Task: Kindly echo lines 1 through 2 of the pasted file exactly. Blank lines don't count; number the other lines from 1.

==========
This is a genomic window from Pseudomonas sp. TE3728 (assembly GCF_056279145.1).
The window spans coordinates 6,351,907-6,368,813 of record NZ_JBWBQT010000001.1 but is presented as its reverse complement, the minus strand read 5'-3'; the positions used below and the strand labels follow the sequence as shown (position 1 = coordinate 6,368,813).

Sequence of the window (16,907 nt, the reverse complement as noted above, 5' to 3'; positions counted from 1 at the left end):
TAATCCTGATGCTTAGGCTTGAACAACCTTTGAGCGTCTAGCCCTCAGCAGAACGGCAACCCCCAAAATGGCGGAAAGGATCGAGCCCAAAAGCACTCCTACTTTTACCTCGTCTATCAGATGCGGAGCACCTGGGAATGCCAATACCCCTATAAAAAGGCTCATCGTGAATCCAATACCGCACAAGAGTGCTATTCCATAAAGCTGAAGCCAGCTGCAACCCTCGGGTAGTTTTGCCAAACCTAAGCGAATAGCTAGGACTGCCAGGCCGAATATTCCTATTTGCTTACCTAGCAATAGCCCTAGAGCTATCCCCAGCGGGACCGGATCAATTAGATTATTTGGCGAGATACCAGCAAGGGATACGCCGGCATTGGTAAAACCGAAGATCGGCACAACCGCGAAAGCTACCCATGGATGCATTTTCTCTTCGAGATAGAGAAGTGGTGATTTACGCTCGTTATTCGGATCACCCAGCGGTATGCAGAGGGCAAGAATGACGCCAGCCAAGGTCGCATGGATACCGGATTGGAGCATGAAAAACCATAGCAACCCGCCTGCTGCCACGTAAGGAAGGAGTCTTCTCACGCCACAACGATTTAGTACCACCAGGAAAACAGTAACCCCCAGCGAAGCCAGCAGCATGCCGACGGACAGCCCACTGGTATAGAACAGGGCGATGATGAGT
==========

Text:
This is a genomic window from Pseudomonas sp. TE3728 (assembly GCF_056279145.1).
The window spans coordinates 6,351,907-6,368,813 of record NZ_JBWBQT010000001.1 but is presented as its reverse complement, the minus strand read 5'-3'; the positions used below and the strand labels follow the sequence as shown (position 1 = coordinate 6,368,813).